Kawasaki KZ650 cafe-racer. Wheels. Part 1.

There is nothing new in using Honda CBX550 wheels, as well as in converting them into spoked wheels. But I suppose, my constant readers waiting for some special features so I’ll try not to disappoint them.

Let’s begin the story of CBX550 wheels’ adapting and converting from the front wheel. Originally Honda CBX550 has 15mm front wheel axle, while 1996 Kawasaki ZX6R which front fork I used in this my project has 20mm front axle. Advantages of thicker axle are obvious, so first issue I had to solve was convert all parts to fit 20mm axle. Wheel hub was simple to manage: it was only question of new bearings with 20mm inner diameter and new spacer. Task of brake boards was a bit harder: some accurate boring had to be done.

As you may see the walls of old axle shaft became too thin, thus reinforcing spacers had to be made.  Bless there are skilled guys in  workshop full of lathe and milling machines not far from my garage, so all I need to do was draw blueprints and handle them along with parts to those guys.

What I really don’t like in CBX550 wheel is brake boards’ asymmetry. As you may see on photo below, right and left boards have quite different configuration because left board was mounted to fork anti dive drive.

After close look on both boards I came to conclusion that I could use another one left brake board to replace right board. So I got spare left brake board and applied to it next list of modifications:

First, brake board has two guide pins for brake caliper. Pins have same diameter, but upper pin is longer and have 10mm thread, while lower is shorter and has 8mm thread.

When left board is place instead of right it stands upside down, so I drilled smaller hole and re-cut it with 10mm thread.   Now I had two holes with 10mm thread and longer pin might be installed in place of short.  One of the longer pins was shortened in lathe machine and provide me lower pin with 10mm thread.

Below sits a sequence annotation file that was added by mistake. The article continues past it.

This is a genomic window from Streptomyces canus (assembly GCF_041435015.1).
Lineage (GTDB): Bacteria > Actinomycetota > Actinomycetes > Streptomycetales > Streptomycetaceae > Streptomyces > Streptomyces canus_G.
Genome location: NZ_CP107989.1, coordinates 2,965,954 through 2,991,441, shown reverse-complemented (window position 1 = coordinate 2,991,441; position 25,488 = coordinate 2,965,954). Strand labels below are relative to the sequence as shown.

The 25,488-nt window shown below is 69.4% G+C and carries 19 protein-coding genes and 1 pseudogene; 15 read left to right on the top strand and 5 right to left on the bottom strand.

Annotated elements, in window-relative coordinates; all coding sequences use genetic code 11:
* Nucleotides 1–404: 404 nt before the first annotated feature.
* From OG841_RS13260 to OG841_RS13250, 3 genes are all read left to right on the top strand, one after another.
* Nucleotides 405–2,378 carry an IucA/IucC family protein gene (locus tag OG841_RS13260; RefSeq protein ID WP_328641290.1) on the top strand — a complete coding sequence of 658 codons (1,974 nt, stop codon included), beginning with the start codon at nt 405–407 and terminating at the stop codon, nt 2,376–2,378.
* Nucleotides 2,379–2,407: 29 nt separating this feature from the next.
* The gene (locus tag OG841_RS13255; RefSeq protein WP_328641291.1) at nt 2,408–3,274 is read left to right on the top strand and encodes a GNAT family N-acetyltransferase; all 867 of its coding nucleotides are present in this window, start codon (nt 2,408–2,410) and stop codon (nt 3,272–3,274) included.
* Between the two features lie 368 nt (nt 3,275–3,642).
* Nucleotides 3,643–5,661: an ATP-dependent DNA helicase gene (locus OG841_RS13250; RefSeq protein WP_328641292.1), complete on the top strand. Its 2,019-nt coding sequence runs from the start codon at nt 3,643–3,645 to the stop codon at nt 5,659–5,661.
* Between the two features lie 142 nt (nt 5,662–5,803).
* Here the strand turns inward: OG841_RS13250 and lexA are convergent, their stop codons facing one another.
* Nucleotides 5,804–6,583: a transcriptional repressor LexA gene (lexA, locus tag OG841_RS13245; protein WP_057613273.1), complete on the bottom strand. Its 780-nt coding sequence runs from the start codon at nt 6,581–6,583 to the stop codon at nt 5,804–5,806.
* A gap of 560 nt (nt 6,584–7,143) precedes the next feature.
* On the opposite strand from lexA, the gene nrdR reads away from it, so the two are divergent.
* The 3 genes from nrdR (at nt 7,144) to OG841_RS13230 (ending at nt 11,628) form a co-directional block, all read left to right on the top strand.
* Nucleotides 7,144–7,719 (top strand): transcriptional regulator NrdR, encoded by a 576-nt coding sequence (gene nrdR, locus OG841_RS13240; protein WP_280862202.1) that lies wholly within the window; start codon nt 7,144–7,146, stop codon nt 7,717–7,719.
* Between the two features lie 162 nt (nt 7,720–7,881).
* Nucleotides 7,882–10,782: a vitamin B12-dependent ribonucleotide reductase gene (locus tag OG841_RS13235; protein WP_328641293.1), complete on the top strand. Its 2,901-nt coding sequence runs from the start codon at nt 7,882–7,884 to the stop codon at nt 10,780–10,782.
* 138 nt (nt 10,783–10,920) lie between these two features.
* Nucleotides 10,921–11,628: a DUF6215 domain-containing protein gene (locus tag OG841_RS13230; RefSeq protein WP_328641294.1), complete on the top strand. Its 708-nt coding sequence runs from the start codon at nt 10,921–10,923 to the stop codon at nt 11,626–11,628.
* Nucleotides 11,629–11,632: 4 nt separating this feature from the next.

Whole Honda “inboard ventilated disc” system is quite unusual and it has a lot of specific features.  One of them is how brake boards are mounted to the fork. Originally Honda CBX550 right brake board is prevented from rotation around wheel axle by special bolt with 12mm thread and recessed to 10mm pin-like nose. Therefore there is 10mm hole for bolt nose in board, near the upper brake caliper guide pin.

When right board is installed in place of left board slot for bolt nose became useless, as it positioned near the lower pin. With help of specialist skillful with TIG welder I reinforced end of brake board that is opposite to those one with brake slot in it. It was a hard bit of work due to the question of compatibility of different kinds of aluminum. In process resembled some kind of volcanic activity in result of which aluminum became porous, thus perfect surface was hard to achieve.  Once welding and grinding were done I drilled hole absolutely symmetrically positioned to original slot.

In result of these modifications I got two mostly symmetrical brake boards for which I could design symmetrical parts for “boards to fork” mounts.  I also plan to erase all “Inboard ventilated disc” letterings from brake boards to make their look yet a bit more close to look of drum brakes.

The mounts gave me a real headache. It looked like there was no even slight chance to make Honda CBX550 front wheel and Kawasaki ZX6R front fork compatible in easy way. I tried to workout couple of solutions, but they all seemed overcomplicated.  But after some thinking and with some help of one old friend of mine I found solution and begin embody my plan immediately.

First, I cut lower brake calipers’ mount from outer fork tunes and grinded their surface to make a look that there never were any mounts.

Then I cut out two parts from 8mm steel plate, drilled holes and cut thread:

I ordered two sets of machined parts:

And then these parts were welded together:

And that’s how all look assembled together:

To be continued.

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  1. joep tijsse klasen

    Very nice! and good pictures!

    1. gazzz (Post author)

      Thank you!


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